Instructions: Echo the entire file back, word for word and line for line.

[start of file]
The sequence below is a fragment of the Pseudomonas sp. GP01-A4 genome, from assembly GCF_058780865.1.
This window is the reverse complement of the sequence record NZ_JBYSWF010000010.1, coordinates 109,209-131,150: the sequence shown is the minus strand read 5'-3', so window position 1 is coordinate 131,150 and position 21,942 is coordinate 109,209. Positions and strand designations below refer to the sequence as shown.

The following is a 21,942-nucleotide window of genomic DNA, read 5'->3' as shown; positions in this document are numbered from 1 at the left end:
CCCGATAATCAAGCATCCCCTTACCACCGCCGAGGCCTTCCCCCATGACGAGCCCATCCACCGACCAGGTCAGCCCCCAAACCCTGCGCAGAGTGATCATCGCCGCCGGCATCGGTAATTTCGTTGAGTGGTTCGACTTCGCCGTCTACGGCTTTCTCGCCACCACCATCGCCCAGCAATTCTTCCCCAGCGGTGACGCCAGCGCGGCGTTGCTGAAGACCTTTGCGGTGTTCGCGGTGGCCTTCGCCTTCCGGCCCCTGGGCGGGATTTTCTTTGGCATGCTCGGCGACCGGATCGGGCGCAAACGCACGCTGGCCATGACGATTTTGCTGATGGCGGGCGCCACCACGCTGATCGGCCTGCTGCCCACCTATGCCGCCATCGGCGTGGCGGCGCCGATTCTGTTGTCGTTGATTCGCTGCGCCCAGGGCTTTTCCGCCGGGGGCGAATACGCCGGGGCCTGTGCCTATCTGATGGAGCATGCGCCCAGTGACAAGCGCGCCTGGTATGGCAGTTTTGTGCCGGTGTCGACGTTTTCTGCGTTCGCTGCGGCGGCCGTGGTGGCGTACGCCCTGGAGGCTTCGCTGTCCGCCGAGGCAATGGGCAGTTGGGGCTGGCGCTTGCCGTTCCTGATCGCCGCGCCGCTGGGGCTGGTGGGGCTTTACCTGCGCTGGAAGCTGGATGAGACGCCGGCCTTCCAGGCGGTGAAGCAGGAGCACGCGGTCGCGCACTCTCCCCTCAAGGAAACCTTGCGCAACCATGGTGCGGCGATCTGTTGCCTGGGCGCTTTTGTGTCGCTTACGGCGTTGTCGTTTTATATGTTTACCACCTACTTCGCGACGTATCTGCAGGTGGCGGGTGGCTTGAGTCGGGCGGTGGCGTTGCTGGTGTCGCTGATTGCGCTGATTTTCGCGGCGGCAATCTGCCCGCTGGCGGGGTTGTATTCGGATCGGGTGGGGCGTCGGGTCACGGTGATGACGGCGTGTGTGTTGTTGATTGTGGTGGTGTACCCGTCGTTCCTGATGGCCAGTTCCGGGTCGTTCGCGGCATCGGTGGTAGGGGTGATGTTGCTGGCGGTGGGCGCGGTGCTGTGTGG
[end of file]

The sequence below is a fragment of the Pseudomonas sp. GP01-A4 genome, from assembly GCF_058780865.1.
This window is the reverse complement of the sequence record NZ_JBYSWF010000010.1, coordinates 109,209-131,150: the sequence shown is the minus strand read 5'-3', so window position 1 is coordinate 131,150 and position 21,942 is coordinate 109,209. Positions and strand designations below refer to the sequence as shown.

The following is a 21,942-nucleotide window of genomic DNA, read 5'->3' as shown; positions in this document are numbered from 1 at the left end:
CCCGATAATCAAGCATCCCCTTACCACCGCCGAGGCCTTCCCCCATGACGAGCCCATCCACCGACCAGGTCAGCCCCCAAACCCTGCGCAGAGTGATCATCGCCGCCGGCATCGGTAATTTCGTTGAGTGGTTCGACTTCGCCGTCTACGGCTTTCTCGCCACCACCATCGCCCAGCAATTCTTCCCCAGCGGTGACGCCAGCGCGGCGTTGCTGAAGACCTTTGCGGTGTTCGCGGTGGCCTTCGCCTTCCGGCCCCTGGGCGGGATTTTCTTTGGCATGCTCGGCGACCGGATCGGGCGCAAACGCACGCTGGCCATGACGATTTTGCTGATGGCGGGCGCCACCACGCTGATCGGCCTGCTGCCCACCTATGCCGCCATCGGCGTGGCGGCGCCGATTCTGTTGTCGTTGATTCGCTGCGCCCAGGGCTTTTCCGCCGGGGGCGAATACGCCGGGGCCTGTGCCTATCTGATGGAGCATGCGCCCAGTGACAAGCGCGCCTGGTATGGCAGTTTTGTGCCGGTGTCGACGTTTTCTGCGTTCGCTGCGGCGGCCGTGGTGGCGTACGCCCTGGAGGCTTCGCTGTCCGCCGAGGCAATGGGCAGTTGGGGCTGGCGCTTGCCGTTCCTGATCGCCGCGCCGCTGGGGCTGGTGGGGCTTTACCTGCGCTGGAAGCTGGATGAGACGCCGGCCTTCCAGGCGGTGAAGCAGGAGCACGCGGTCGCGCACTCTCCCCTCAAGGAAACCTTGCGCAACCATGGTGCGGCGATCTGTTGCCTGGGCGCTTTTGTGTCGCTTACGGCGTTGTCGTTTTATATGTTTACCACCTACTTCGCGACGTATCTGCAGGTGGCGGGTGGCTTGAGTCGGGCGGTGGCGTTGCTGGTGTCGCTGATTGCGCTGATTTTCGCGGCGGCAATCTGCCCGCTGGCGGGGTTGTATTCGGATCGGGTGGGGCGTCGGGTCACGGTGATGACGGCGTGTGTGTTGTTGATTGTGGTGGTGTACCCGTCGTTCCTGATGGCCAGTTCCGGGTCGTTCGCGGCATCGGTGGTAGGGGTGATGTTGCTGGCGGTGGGCGCGGTGCTGTGTGG